Working With API in React Application using Axios and Fetch

Working With API in React Application using Axios and Fetch

Working With API in React Application using Axios and Fetch

Introduction

We know that only API can separate the frontend from the backend. This tutorial will show the typical scenario of how to properly call Axios and Fetch with API in react application and how it works.

Before Starting its recommended to you have basic knowledge on ReactJS like create-react-app, functional components,  class components,  JSX, props and state, useState and useEffect hooks, setState, component lifecycle methods, conditional rendering, list, and keys, building simple forms, and of course necessary JavaScript especially ES6 syntaxes.

In this Article

  • Introduction
  • Rest API
  • Axios
  • Fetch API
  • Fetch API in React
  • Axios in React
  • Conclusion
  • Resouces/Further Reading

Rest API

The REST API(Representational State Transfer) is built on REST architecture, and it has six constraints. Initially communicated by Roy Fielding. It’s not a language or platform-specific, but it can communicate and create an interface with any other language or platform.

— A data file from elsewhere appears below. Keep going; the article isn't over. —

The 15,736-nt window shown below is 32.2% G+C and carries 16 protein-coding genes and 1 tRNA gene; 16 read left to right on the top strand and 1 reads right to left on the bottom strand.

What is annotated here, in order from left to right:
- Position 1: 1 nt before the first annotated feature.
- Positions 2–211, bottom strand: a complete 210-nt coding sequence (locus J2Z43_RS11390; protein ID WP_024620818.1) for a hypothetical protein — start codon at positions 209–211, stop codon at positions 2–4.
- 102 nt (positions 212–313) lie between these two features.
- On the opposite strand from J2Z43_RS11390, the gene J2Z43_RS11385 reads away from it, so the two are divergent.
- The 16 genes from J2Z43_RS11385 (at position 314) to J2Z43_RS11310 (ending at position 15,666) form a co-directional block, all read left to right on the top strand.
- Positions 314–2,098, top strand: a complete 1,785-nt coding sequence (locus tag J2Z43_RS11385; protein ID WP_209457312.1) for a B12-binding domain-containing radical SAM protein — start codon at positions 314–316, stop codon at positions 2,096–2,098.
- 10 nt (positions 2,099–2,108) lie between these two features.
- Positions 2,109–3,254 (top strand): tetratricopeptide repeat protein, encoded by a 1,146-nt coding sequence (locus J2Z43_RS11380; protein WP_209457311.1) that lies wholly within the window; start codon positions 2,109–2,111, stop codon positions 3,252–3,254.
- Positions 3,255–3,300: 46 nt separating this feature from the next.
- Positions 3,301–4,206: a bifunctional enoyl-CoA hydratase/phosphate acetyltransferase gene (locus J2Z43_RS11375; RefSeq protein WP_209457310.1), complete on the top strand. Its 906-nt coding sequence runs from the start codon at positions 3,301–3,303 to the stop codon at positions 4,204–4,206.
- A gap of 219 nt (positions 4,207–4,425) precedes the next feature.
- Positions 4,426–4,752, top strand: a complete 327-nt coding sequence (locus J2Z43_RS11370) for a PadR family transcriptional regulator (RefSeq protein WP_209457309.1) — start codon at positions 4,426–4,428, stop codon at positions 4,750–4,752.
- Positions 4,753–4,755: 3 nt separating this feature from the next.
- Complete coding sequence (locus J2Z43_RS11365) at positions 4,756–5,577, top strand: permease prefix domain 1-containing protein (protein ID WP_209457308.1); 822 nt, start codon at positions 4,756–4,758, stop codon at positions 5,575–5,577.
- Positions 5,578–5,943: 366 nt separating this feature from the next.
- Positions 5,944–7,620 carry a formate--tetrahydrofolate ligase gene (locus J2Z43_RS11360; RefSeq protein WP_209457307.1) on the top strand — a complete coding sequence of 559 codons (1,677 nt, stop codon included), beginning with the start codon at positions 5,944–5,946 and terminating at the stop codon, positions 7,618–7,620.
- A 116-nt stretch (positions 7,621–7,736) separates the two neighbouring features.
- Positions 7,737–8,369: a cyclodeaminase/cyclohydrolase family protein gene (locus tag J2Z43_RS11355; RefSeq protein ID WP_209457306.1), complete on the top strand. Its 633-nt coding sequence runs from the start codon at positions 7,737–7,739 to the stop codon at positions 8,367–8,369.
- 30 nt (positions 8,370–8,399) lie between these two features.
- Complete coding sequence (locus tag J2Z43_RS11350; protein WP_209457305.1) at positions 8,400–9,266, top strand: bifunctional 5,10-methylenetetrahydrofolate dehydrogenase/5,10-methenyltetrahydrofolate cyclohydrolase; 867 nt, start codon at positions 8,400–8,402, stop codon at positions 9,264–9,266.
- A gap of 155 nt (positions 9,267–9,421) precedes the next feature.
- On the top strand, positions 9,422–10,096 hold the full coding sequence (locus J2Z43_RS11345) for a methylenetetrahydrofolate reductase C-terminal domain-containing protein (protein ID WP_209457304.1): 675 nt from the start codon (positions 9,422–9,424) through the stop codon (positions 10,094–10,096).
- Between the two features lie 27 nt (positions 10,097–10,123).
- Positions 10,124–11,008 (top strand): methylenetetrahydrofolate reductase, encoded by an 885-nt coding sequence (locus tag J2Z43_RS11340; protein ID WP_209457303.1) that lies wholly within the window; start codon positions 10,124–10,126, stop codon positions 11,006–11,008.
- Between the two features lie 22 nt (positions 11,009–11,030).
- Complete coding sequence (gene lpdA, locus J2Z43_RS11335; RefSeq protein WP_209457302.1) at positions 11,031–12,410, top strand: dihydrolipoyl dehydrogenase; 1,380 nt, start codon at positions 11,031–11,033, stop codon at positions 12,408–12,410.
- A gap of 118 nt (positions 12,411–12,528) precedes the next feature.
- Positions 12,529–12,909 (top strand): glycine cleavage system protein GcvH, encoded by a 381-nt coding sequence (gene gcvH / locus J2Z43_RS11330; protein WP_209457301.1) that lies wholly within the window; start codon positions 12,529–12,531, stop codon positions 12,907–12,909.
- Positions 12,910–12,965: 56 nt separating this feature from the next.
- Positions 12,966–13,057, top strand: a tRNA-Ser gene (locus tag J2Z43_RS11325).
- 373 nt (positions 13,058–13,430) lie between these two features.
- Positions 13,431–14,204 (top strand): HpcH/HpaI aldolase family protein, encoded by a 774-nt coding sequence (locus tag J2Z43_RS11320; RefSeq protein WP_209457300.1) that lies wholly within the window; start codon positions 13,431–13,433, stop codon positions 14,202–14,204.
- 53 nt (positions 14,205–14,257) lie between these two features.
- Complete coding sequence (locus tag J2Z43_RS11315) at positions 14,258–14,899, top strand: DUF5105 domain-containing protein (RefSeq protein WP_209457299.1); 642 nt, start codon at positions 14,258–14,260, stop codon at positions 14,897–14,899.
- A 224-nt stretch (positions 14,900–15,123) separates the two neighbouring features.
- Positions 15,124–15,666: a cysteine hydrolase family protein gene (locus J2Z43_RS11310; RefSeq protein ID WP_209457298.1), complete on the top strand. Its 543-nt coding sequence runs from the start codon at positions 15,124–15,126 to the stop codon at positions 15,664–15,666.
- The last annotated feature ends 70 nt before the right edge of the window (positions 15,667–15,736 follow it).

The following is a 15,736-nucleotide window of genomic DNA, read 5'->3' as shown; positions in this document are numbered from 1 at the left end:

These six constraints are:

  • Uniform Interface
  • Stateless
  • Cacheable
  • Client-Server
  • Layered System
  • Code on Demand

Here is an example of REST API  https://jsonplaceholder.typicode.com/posts, a fake online REST API for testing and prototyping.

In this tutorial, we would like to work on NewsApi to fetch news and get it into our application. We have to register individually to get the API key. If you haven’t one, just register for one!

NewsAPI Example

You can implement any API you would like to use. Basically, the approaches are the same, so go to newsapi.org and fill out the form for the new API key. Here I work with my previous one, so I log in!
After login, you will get a generated API key from the dashboard.

API KEY

API KEY

Don’t hesitate! feel free use any API key; just follow the rules and regulation provided by API

Axios
Axios is a lightweight, lightning-fast promised-based HTTP client based on HTTP service, similar to Native Fetch API.

CDN

NPM

YARN

Import

Fetch API

Fetch API provides an interface for fetching data. It will look familiar for someone who has previous experience of working on XMLHttpRequest (XHR). But now its more powerful and flexible features are included. Nowadays all most all modern browser has support on, Fetch API.

Fetch API in React
We have to need to make sure is to have create react app install. So the way to do this is to npm install -g for global create-react-app.